AROUND THE JEWISH WORLD Move over Barbie’s CD-ROM; Jewish IQ Baseball scores big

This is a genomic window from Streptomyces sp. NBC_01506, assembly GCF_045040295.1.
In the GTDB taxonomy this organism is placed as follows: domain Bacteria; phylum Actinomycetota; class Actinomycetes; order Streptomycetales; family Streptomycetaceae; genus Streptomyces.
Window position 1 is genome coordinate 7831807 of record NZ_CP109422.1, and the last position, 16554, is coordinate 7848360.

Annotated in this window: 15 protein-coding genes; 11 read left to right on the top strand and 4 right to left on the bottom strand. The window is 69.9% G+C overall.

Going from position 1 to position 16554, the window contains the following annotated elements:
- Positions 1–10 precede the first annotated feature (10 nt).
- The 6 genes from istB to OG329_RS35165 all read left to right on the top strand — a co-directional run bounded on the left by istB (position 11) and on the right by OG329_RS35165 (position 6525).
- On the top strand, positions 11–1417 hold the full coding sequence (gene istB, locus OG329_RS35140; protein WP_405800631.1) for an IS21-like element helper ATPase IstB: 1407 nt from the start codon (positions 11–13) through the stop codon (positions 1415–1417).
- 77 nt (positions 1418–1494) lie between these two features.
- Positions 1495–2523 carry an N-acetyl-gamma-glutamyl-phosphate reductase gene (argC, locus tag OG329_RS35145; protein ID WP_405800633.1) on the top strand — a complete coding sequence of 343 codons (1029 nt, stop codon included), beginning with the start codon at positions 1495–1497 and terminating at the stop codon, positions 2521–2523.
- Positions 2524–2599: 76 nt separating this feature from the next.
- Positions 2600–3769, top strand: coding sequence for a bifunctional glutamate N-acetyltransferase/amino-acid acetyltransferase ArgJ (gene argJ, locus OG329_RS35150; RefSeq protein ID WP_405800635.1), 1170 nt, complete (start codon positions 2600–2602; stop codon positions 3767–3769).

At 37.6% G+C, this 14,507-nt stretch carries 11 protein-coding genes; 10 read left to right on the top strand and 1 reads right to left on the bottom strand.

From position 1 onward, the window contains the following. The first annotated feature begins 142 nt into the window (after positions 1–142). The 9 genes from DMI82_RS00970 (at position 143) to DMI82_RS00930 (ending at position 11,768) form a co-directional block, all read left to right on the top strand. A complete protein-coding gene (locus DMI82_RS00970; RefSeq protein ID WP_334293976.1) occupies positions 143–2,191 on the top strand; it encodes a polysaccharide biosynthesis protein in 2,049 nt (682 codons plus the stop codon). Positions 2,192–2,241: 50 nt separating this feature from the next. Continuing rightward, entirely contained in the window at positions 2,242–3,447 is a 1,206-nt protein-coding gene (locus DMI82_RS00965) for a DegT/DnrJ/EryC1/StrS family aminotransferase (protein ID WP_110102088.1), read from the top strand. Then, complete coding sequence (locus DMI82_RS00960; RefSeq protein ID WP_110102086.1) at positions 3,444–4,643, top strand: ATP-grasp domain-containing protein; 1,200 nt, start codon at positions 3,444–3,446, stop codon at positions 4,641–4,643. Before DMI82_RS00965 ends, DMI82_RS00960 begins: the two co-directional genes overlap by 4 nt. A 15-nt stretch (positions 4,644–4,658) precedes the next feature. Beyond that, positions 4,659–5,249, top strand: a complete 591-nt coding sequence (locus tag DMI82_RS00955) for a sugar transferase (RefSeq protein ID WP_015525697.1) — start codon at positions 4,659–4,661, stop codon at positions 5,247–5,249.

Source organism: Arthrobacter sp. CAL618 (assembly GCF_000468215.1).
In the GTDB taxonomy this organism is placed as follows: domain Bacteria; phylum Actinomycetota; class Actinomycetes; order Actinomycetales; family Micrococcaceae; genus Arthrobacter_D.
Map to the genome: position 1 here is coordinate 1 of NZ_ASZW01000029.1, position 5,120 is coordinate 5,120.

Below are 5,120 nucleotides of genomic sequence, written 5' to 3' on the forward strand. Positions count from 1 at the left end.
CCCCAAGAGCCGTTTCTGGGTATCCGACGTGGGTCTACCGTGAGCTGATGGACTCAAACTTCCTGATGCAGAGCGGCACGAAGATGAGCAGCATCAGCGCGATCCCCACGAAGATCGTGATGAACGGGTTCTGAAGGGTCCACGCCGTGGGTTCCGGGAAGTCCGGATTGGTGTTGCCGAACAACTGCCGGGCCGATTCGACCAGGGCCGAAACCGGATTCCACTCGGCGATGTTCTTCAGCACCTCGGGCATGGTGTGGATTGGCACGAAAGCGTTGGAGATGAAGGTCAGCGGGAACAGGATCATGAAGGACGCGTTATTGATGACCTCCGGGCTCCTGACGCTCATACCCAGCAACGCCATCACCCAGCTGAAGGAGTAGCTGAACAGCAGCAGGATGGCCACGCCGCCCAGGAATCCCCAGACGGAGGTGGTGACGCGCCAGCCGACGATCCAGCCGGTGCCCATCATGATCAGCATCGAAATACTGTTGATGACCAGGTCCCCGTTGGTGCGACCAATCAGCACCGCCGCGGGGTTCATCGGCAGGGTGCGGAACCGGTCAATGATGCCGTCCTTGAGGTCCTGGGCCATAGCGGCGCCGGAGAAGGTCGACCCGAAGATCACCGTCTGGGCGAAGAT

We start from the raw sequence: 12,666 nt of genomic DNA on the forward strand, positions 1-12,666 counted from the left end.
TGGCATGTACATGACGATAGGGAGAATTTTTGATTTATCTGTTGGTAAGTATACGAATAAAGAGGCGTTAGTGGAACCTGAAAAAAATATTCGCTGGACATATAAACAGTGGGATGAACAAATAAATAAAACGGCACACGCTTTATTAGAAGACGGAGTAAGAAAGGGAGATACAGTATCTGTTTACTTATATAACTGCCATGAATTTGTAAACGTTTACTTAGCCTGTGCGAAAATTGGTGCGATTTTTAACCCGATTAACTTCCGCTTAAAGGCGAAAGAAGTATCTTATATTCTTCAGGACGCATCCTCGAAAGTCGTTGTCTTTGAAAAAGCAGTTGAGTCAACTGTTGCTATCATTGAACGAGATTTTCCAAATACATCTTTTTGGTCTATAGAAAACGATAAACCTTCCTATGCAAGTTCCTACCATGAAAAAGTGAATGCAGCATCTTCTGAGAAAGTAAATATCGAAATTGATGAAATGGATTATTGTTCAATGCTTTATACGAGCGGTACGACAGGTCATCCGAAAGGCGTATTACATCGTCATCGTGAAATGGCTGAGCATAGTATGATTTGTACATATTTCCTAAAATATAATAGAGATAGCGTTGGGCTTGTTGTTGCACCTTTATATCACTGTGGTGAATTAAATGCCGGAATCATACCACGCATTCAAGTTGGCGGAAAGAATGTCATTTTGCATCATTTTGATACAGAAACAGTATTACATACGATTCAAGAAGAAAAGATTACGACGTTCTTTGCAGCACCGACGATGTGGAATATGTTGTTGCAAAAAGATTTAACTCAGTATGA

NEW YORK, Dec. 30 (JTA) — You sit down at your computer, hands on the keys. A baseball game on the screen. You step up to home plate. The pitcher throws the ball. Crack! You head around the bases as the crowd looks on. Think this is an ordinary computer game? Think again. This is Jewish IQ Baseball, a new generation of Jewish computer software. Unlike other baseball computer games, the player must correctly answer a question on Judaism in order to run around the bases. Once available only at Jewish bookstores or through mail-order companies, Jewish software is now part of a growing market, whose products are becoming increasingly available. One such outlet is Kosher Komputer. Located in the predominately Orthodox Jewish town of Monsey, N.Y., a suburb of New York City, Kosher Komputer is not your ordinary computer store. There are no copies of Myst or Barbie’s CD-Rom. Instead, Kosher Komputer fills its shelves with items such as Judaic Wizard, Jewish IQ Baseball and Where In Israel? Jewish computer software is available at Jewish bookstores, but “it is not an important category,” says Emanual Fishman, co-owner of Kosher Komputer. The fact that people “can actually see and work the software before they buy it” is one benefit of the store, Fishman says. Created six months ago, Kosher Komputer was originally intended as a sales outlet for software designed by Torah Educational Software. But it has since expanded and now sells software for all the major Judaic software companies. A few years ago, only a handful of software was available for the Jewish computer user. Now more than 60 titles exist. “The prices are dropping and the graphics are nicer,” says Jeff Astor, Kosher Komputer’s store manager. As in the secular world, Jewish software runs the gamut, from educational games to printing programs to advanced research tools for the scholar. “People are looking to educate themselves in their homes,” says Anna Young, the owner of the Jewish Software Center, a mail-order software company based in Los Gatos, Calif. Young believes that the software is especially helpful to people in small communities. The software “helps people who don’t have access” to other Jewish sources, she says. Clients from as far away as Gibraltar and Japan take advantage of the wealth of mail-order and on-line companies now selling Jewish software. “Pick any country in the world and we probably have someone in our database,” says Barbara Singal, marketing director for the Chicago- based Davka Corp., makers of more than 50 Judaic software programs. Instead of parents paying tutors, they can buy the software. “Invest once and it’s a lifetime thing,” says Chaya Teitelbaum, a sales representative at Kosher Komputer. And since it’s interactive, Teitelbaum adds, “kids respond to it better.” According to Young, she and other parents want to “show their kids playing Jewish software games can be fun.” Despite the fact that the games are fun, Fishman does not think that they could compete for children’s attention in a regular computer store. “Parents want to get these for their kids” even though “kids don’t necessarily want them,” Fishman said. “It’s serious stuff.” Unlike secular computer games, most of the Jewish software games are designed to educate and reinforce learning. Miriam Wallach was hoping to teach her nine nieces and nephews something beyond Judaism when she recently bought them Jewish software. She said she wanted them to “become computer literate and learn how to use the keyboard and the mouse.” Although a large segment of software is geared toward kids, there are plenty of adult-oriented programs as well. People doing serious religious study find the software indispensable. “I speak frequently and I need to quickly locate a Rashi or a phrase,” say a rabbi, referring to the medieval talmudic commentator. “This fills a need,” he said as he was shopping at Kosher Komputer and testing the Bar Ilan Judaic Software. The Bar Ilan software is one of the most comprehensive compilations of “seforim,” or Jewish books. More than 400 seforim are available on one CD-ROM. Another shopper at Kosher Komputer was looking for software to teach him Hebrew. He has plenty of choices; there are at least nine different Hebrew-language computer programs. Schools and publishers are among the many users of Hebrew word- processing programs and Jewish clip-art software. Jews are not the only ones buying Judaic software. Christian families buy Hebrew-language software and Bible-study software, according to Young. “They also give them as Bar and Bat Mitzvah gifts.” Wallach says her primary goal was not to go out and buy Judaic software when she stumbled upon it at a Jewish bookstore. But she says that now that she has sampled it, she will probably go out and buy more if it is “more user friendly” and has “better graphics.” Software designers are listening. “The software is more sophisticated than it was several years ago,” says Astor. One of the newest software designs, Return To Life, will be available, not only through Judaic software sellers but at computer stores such as Comp USA. Return To Life traces the lives of Holocaust survivors after the war. Return To Life was designed by Torah Educational Software in conjunction with Yad Vashem in Israel and will be available in late January.

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